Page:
Armand’s hazel eyes glinted as they met his. “Ah, mais oui. Certainement.” His tone, one of barely suppressed amusement, left Conrad with little doubt that the French Canadian shared his opinion of the authenticity of the lady’s costume.
“Far out. You guys speak French?” Dark eyes sparkled even brighter. “That’s way cool. It’s like…like the Addams Family, or something. You know, how Gomez was always saying, ‘Morticia, that’s French!’”
“Indeed,” Conrad murmured, taking hold of her hand and lifting it to his lips. “Enchanté, Mademoiselle.”
Her gasp of pleased surprise was echoed by Armand’s far more dismayed one. Conrad shot the other vampire an apologetic look. “Désolé, mon cher. Êtes tu bien?”
As he’d expected, Armand shrugged in reluctant assent, relinquishing his claim on the girl. “Oui, d’accord. C’est la vie, eh?” Flashing a parting smile, he blended back into the crowd, no doubt in search of other conquests. The girl’s eyes filled with something close to disappointment.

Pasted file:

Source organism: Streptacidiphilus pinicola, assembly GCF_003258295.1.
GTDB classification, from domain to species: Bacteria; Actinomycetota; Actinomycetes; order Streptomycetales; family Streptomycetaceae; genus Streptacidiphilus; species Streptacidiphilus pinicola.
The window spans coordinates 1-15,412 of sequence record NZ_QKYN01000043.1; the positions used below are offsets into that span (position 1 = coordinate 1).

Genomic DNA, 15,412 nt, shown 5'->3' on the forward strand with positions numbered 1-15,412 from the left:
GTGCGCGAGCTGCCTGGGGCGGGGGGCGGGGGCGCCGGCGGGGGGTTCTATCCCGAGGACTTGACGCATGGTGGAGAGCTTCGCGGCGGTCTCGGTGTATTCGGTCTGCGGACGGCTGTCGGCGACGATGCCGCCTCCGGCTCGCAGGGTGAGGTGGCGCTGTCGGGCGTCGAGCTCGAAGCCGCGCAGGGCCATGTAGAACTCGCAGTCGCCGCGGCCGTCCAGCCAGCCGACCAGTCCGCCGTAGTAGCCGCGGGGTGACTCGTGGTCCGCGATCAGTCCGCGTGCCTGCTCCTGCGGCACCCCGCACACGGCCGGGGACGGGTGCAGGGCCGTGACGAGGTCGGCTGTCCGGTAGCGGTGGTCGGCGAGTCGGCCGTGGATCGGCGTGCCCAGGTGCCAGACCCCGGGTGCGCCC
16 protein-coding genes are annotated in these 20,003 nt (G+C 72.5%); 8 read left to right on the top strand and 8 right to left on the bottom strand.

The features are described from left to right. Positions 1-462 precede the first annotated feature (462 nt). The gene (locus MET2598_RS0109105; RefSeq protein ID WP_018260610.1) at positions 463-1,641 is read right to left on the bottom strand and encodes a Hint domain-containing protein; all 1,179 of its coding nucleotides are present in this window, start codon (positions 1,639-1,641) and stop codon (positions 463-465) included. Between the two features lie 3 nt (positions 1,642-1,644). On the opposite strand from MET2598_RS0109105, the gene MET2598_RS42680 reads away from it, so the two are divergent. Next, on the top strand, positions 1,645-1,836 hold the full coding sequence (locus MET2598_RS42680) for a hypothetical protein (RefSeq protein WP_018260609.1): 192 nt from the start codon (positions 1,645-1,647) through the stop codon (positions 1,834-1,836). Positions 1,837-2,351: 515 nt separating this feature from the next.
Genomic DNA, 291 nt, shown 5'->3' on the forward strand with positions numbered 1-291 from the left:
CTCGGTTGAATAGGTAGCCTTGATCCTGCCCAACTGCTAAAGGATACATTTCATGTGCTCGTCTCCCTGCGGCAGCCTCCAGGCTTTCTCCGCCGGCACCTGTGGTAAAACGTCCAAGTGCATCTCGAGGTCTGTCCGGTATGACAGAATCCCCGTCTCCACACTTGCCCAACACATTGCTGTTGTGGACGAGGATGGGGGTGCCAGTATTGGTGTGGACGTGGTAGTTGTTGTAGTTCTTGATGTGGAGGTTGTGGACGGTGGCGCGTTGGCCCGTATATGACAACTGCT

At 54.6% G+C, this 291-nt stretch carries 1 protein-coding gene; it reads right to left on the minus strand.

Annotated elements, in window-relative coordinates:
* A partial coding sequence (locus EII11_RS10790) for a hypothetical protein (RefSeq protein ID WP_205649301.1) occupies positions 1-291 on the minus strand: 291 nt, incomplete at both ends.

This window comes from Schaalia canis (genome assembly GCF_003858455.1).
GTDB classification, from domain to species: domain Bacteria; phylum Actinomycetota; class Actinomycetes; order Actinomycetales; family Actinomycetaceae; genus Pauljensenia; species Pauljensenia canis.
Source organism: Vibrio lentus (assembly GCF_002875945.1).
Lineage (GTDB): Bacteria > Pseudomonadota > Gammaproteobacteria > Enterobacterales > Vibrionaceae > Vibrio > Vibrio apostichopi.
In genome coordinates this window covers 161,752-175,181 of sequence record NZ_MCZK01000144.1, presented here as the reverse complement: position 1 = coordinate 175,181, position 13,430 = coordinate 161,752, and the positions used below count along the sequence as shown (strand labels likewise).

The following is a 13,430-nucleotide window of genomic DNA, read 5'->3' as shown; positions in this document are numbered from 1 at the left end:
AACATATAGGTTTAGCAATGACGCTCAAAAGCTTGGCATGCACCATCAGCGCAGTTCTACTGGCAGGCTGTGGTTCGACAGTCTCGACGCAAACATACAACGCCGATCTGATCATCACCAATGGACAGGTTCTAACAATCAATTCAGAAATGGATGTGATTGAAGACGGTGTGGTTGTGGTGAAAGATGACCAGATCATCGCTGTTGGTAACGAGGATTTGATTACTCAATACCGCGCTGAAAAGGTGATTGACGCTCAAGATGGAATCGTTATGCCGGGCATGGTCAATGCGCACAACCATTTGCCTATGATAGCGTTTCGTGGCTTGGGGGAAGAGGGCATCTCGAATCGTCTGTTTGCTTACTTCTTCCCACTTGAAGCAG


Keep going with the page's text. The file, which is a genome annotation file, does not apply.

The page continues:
“Something wrong, chérie?” Conrad inquired softly.
A slight shrug. A vague wave of the hand. And eyes that continued to look entirely too dejected as they followed Armand’s retreat. Yes, definitely disappointed, he thought, as the girl murmured, “Well, no…I just…well, I thought…w-we were talking and…”
“And might you not talk to me, now, instead? Or would you rather we go in search of Armand?”
Lifting her chin proudly, the girl met Conrad’s eyes. Her smile held just a touch of malice as she inquired, “Armand who?”
Get your copy of In the Dark here: http://www.samhainpublishing.com/romance/in-the-dark
Also available in paperback: http://www.amazon.com/Dark-Children-Night-P-Forte/dp/1605048615/ref=sr_1_fkmr2_2?ie=UTF8&qid=1284918338&sr=1-2-fkmr2
PG Forte inhabits a world only slightly less strange than the ones she creates. Filled with serendipity, coincidence, love at first sight and dreams come true…it also bears an uncanny resemblance to Berkeley, California.